Mallusk incinerator company urges ministers to ‘prioritise’ planning decision

An updated market report from waste and bioenergy advisors supports the case for an incinerator at Mallusk, the company behind the controversial proposal claims.

Details of the Tolvik Consultancy report were shared yesterday (Thursday) by Indaver, which is leading the £240m Becon project for arc21.

Made up of six constituent local authorities in Northern Ireland arc21 is behind proposals for a residual waste treatment facility in the Boghill Road area. It is designed to deal with waste from a significant portion of the population and includes Mechanical and Biological Treatment, Energy from Waste Thermal Treatment and Incinerator Bottom Ash Treatment facilities.

Using the latest local authority data for 2020 - and which covers the lockdown period - the Tovik analysis has concluded that even if the arc21 project is delivered as planned there will still be a residual waste treatment capacity ‘gap’ in Northern Ireland of 124,000 tonnes in 2035. The projections of waste arisings consider projected household changes, anticipated recycling increases and both Brexit and covid implications.

A computer generated image of the proposed incinerator in Mallusk.

The report projects that by 2035 when Northern Ireland must achieve the Circular Economy Municipal Waste recycling target of 65%, the province will still produce over 500,000 tonnes of residual waste annually that cannot be recycled and will therefore require alternative treatment.

Commenting on the report findings, John Ahern, Indaver said: “The analysis by Tolvik confirms the need for a step change in how we currently manage our waste if we are to avoid a waste crisis, meet the Circular Economy targets and move away from relying on landfilling and exporting our waste. This has major implications for NI’s ability to meet the wider net zero carbon targets by 2050, given the damaging impact of methane release from landfill.

“This step change will require local, strategic waste infrastructure such as the proposed arc21 project which will divert waste from landfill and negate the need to export huge volumes of our residual waste, only to fuel energy from waste plants abroad.

“It is critical that Northern Ireland develops a fully integrated waste management system here which brings all the existing waste management providers together in a joined-up way.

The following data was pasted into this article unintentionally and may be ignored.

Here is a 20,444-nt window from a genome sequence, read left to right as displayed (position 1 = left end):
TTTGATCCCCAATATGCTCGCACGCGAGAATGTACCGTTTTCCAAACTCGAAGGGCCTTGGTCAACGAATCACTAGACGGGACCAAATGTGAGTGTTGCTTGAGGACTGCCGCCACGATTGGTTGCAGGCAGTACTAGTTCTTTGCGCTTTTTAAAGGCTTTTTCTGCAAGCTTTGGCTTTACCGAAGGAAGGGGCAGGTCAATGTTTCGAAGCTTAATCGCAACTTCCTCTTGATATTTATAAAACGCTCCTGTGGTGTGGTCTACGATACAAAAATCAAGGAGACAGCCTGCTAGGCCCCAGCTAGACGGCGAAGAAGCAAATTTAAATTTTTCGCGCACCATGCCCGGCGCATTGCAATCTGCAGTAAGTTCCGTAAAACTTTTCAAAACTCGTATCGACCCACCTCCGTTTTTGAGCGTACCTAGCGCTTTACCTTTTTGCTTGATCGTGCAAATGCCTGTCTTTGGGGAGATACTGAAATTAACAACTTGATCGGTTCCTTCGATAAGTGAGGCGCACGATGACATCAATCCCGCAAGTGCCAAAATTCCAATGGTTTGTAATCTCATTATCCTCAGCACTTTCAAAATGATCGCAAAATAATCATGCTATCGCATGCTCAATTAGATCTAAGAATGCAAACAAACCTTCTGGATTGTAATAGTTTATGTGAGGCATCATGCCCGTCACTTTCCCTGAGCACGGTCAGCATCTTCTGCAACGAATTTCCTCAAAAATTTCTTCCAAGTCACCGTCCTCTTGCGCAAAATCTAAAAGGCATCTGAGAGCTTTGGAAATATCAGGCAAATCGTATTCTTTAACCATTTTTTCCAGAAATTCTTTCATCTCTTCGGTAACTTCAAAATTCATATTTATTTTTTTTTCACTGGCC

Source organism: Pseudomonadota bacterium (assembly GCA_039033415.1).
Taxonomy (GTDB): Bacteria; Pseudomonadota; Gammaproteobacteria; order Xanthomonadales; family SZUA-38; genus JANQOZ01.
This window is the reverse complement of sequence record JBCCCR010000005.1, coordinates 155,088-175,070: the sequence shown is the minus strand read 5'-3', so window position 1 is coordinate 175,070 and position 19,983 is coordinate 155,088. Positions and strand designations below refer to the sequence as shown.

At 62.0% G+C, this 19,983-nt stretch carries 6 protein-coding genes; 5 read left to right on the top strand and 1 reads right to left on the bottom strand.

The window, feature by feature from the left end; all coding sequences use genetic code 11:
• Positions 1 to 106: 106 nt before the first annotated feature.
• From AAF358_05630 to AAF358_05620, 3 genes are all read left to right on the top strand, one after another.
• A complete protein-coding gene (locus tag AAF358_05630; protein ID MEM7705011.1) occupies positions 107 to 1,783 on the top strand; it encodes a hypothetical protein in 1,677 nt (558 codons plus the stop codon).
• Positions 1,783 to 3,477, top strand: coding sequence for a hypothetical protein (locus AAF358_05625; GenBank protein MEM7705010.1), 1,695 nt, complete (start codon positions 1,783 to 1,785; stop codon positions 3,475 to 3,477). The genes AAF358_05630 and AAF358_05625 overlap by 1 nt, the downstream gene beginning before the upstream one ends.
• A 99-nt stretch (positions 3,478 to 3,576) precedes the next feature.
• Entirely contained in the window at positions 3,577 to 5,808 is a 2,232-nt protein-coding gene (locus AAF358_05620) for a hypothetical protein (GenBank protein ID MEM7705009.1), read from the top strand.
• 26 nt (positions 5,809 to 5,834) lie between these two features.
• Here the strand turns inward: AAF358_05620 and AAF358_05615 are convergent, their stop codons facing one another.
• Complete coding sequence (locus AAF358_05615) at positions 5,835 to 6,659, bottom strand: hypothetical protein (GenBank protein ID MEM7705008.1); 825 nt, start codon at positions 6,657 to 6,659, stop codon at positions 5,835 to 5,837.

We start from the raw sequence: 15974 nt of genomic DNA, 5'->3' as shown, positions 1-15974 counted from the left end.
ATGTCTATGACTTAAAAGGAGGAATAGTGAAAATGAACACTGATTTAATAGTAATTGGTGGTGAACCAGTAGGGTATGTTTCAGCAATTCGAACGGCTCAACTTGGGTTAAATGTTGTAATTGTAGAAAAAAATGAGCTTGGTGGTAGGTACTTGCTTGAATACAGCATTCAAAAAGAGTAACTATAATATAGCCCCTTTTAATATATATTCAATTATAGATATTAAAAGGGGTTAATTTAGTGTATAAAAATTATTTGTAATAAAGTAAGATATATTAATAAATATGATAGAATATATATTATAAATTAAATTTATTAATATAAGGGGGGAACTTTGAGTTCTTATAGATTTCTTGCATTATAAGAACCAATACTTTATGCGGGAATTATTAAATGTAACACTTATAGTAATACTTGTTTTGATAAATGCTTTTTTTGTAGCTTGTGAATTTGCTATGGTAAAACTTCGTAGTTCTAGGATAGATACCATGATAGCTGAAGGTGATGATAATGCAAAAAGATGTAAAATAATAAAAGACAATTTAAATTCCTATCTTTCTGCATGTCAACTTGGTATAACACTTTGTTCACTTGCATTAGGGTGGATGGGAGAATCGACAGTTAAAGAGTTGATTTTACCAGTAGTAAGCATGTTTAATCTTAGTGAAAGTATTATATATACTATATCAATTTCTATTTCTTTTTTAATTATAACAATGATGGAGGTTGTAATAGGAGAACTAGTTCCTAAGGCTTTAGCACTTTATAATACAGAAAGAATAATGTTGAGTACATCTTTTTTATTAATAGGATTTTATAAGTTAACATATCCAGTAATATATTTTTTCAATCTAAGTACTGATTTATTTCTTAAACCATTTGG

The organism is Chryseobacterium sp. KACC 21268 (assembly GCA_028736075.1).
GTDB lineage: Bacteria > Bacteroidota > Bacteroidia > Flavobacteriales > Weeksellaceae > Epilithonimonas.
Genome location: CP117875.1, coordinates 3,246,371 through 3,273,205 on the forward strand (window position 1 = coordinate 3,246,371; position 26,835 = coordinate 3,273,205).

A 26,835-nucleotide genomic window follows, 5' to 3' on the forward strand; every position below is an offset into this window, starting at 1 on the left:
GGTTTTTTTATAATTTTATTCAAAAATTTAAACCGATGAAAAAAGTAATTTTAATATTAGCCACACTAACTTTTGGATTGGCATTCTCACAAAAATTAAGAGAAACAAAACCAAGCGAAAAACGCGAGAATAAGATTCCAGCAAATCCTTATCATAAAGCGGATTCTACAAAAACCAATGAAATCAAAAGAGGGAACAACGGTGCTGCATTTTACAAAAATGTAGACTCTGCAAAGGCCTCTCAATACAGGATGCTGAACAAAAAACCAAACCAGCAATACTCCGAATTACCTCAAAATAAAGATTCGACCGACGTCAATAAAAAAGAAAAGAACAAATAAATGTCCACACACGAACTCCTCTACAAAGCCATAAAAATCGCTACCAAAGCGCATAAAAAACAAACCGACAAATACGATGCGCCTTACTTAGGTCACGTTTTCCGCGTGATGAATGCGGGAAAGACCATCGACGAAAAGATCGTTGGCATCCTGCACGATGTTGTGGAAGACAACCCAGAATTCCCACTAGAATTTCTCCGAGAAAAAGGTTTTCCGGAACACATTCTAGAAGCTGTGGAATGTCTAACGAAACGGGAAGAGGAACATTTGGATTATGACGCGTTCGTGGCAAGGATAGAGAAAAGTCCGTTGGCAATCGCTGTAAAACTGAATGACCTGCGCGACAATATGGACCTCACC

“This report confirms that we have more than enough local waste capacity for the £240m Becon project and that it is clearly a must do project for Northern Ireland.

“The project will provide significant economic and environmental benefits, give local councils much needed surety when it comes to their waste management costs at this uncertain time, and deliver a publicly owned asset for the longer term. The recent Ministerial Advisory Panel on Infrastructure highlighted the important role of such strategic infrastructure in supporting a ‘cleaner, greener recovery’.

“We would therefore urge the relevant ministers to prioritise the long-awaited planning decision needed to progress these vital facilities.”

Indaver went on to point out the Tolvik Consulting Market Analysis report has been submitted as part of a Further Environmental Information (FEI) submission to update the planning application and address queries and objections raised since last year. The application, the company noted, has been in the planning system for over seven years and in that time, it has been recommended for approval three times by different planning professionals including by an independent Planning Appeals Commission review.

After the collapse of the Assembly, the Department for Infrastructure (DfI) announced in September 2017 that full planning permission had been granted for the waste disposal facility at the site. However, the Court of Appeal subsequently ruled that Stormont officials did not have the legal authority to grant such permission.

Campaigners, led by community group NoARC21, which was established to oppose the plans, vowed to continue their opposition after revised documents were submitted to the department in 2019.

Concluding a debate on the project at Stormont last month, Infrastructure Minister Nichola Mallon assured members “that my officials continue to process the application at pace and in line with the planning policy to a point where a recommendation can be made for my consideration”. Click here to read more

NoARC21 said this week’s statement from Indaver was “the latest attempt by arc21 to seek to justify the need for a 300,000 tonne waste monster in close proximity to thousands of homes in the Mallusk area”.

Group chair Colin Buick added: “While arc21 only have authority in six council areas, this report clearly shows that the intention is to transport waste from across the whole of Northern Ireland to feed this waste monster. This is not only totally outside the remit of arc21 but essentially means that ratepayers from the six arc21 councils will be subsidising waste management for the rest of the councils in Northern Ireland.”

“One of the central pillars of a circular economy is feeding materials back into the economy and avoiding waste being sent to landfill or incinerated, thereby capturing the value of the materials as far as possible and reducing losses.”

He went to “again urge the Minister for Infrastructure to complete her assessment as quickly as possible and refuse permission for this controversial planning application which now has over 5,250 objections”.

The updated market report can be found on